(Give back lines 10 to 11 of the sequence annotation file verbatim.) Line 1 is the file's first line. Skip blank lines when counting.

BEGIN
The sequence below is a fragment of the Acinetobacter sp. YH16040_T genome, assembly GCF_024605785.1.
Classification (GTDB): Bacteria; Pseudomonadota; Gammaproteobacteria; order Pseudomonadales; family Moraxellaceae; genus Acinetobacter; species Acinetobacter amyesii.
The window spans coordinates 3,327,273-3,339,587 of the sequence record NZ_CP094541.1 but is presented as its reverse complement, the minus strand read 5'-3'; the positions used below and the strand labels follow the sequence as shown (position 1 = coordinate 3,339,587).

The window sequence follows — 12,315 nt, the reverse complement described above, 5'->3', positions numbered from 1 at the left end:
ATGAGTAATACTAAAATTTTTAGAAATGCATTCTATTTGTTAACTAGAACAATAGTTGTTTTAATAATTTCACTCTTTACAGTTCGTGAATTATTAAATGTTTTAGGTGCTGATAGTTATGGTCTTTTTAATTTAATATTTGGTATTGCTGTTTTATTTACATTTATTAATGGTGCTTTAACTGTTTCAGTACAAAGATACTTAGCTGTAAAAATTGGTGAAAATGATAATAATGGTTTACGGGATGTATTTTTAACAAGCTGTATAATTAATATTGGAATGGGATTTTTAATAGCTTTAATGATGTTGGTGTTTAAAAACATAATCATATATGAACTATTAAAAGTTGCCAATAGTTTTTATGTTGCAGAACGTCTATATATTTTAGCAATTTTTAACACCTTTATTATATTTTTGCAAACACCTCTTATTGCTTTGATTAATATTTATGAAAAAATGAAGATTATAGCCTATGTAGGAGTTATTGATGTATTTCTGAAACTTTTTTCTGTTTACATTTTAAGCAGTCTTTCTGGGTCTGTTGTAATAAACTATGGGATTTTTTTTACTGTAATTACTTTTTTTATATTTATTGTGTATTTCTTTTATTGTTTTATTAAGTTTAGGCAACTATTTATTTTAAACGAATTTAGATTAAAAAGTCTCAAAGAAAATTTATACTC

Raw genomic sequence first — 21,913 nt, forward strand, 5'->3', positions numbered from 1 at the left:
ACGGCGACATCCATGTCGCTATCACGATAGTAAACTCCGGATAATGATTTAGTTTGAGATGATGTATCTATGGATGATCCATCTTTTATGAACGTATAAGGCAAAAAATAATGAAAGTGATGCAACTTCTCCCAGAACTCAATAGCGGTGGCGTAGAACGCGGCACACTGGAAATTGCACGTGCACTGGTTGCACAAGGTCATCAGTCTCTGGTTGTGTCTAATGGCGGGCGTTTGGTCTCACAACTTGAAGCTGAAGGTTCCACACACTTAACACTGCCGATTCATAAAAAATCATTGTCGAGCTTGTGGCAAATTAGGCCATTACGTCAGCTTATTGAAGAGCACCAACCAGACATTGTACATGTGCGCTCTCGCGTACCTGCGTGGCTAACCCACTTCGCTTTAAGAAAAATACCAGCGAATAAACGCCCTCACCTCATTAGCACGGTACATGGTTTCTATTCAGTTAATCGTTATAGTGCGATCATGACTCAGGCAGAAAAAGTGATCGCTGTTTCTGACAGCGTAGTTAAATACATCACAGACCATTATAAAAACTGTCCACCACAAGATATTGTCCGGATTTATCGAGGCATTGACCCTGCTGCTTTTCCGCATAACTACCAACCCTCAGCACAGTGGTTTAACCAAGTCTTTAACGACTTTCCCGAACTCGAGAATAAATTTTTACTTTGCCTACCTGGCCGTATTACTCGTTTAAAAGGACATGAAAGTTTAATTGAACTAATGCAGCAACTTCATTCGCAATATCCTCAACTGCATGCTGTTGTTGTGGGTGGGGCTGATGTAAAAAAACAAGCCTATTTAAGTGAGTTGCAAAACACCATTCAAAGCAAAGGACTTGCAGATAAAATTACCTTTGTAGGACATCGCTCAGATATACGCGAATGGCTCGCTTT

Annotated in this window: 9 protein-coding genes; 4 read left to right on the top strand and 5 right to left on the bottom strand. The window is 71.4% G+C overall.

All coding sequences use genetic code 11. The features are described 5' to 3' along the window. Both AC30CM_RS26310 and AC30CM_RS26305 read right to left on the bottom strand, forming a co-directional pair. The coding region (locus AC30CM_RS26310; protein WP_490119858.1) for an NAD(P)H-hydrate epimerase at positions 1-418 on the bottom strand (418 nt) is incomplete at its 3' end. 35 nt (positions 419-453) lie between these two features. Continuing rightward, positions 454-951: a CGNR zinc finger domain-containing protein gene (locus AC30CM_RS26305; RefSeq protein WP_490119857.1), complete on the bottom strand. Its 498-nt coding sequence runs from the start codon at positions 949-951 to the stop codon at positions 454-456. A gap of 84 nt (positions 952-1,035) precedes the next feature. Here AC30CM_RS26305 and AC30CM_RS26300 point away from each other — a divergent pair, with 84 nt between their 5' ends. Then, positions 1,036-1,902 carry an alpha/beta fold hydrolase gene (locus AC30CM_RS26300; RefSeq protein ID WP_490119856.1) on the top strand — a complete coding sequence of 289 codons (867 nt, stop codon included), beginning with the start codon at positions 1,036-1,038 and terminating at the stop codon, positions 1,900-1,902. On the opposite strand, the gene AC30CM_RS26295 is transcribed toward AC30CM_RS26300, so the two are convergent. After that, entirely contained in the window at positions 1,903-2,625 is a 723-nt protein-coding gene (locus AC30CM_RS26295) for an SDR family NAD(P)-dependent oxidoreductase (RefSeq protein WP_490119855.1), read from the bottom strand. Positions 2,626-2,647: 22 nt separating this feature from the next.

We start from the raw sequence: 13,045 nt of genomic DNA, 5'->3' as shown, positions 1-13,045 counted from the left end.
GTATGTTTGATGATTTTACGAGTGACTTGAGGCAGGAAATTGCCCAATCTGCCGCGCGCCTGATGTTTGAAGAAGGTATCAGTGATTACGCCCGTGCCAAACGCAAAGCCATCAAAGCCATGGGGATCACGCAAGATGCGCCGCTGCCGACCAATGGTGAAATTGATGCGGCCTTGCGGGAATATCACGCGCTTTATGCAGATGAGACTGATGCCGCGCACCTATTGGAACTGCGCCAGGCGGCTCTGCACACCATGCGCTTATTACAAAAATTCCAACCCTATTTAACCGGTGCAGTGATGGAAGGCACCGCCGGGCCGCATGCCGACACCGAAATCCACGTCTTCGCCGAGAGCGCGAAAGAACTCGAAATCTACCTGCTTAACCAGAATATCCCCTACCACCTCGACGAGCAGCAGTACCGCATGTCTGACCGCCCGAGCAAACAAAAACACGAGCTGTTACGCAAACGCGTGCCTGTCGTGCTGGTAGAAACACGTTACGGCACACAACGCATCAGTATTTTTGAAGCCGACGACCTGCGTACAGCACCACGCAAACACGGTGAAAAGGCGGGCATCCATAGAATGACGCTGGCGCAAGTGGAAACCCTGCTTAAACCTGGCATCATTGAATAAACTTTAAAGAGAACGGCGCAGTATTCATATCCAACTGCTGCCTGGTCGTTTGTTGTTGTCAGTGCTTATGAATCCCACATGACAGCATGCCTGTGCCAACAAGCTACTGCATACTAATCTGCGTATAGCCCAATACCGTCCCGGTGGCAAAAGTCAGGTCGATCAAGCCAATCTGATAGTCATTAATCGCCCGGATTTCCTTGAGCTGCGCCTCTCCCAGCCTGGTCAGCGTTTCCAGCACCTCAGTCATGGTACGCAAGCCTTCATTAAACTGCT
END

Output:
We start from the raw sequence: 13,045 nt of genomic DNA, 5'->3' as shown, positions 1-13,045 counted from the left end.
GTATGTTTGATGATTTTACGAGTGACTTGAGGCAGGAAATTGCCCAATCTGCCGCGCGCCTGATGTTTGAAGAAGGTATCAGTGATTACGCCCGTGCCAAACGCAAAGCCATCAAAGCCATGGGGATCACGCAAGATGCGCCGCTGCCGACCAATGGTGAAATTGATGCGGCCTTGCGGGAATATCACGCGCTTTATGCAGATGAGACTGATGCCGCGCACCTATTGGAACTGCGCCAGGCGGCTCTGCACACCATGCGCTTATTACAAAAATTCCAACCCTATTTAACCGGTGCAGTGATGGAAGGCACCGCCGGGCCGCATGCCGACACCGAAATCCACGTCTTCGCCGAGAGCGCGAAAGAACTCGAAATCTACCTGCTTAACCAGAATATCCCCTACCACCTCGACGAGCAGCAGTACCGCATGTCTGACCGCCCGAGCAAACAAAAACACGAGCTGTTACGCAAACGCGTGCCTGTCGTGCTGGTAGAAACACGTTACGGCACACAACGCATCAGTATTTTTGAAGCCGACGACCTGCGTACAGCACCACGCAAACACGGTGAAAAGGCGGGCATCCATAGAATGACGCTGGCGCAAGTGGAAACCCTGCTTAAACCTGGCATCATTGAATAAACTTTAAAGAGAACGGCGCAGTATTCATATCCAACTGCTGCCTGGTCGTTTGTTGTTGTCAGTGCTTATGAATCCCACATGACAGCATGCCTGTGCCAACAAGCTACTGCATACTAATCTGCGTATAGCCCAATACCGTCCCGGTGGCAAAAGTCAGGTCGATCAAGCCAATCTGATAGTCATTAATCGCCCGGATTTCCTTGAGCTGCGCCTCTCCCAGCCTGGTCAGCGTTTCCAGCACCTCAGTCATGGTACGCAAGCCTTCATTAAACTGCT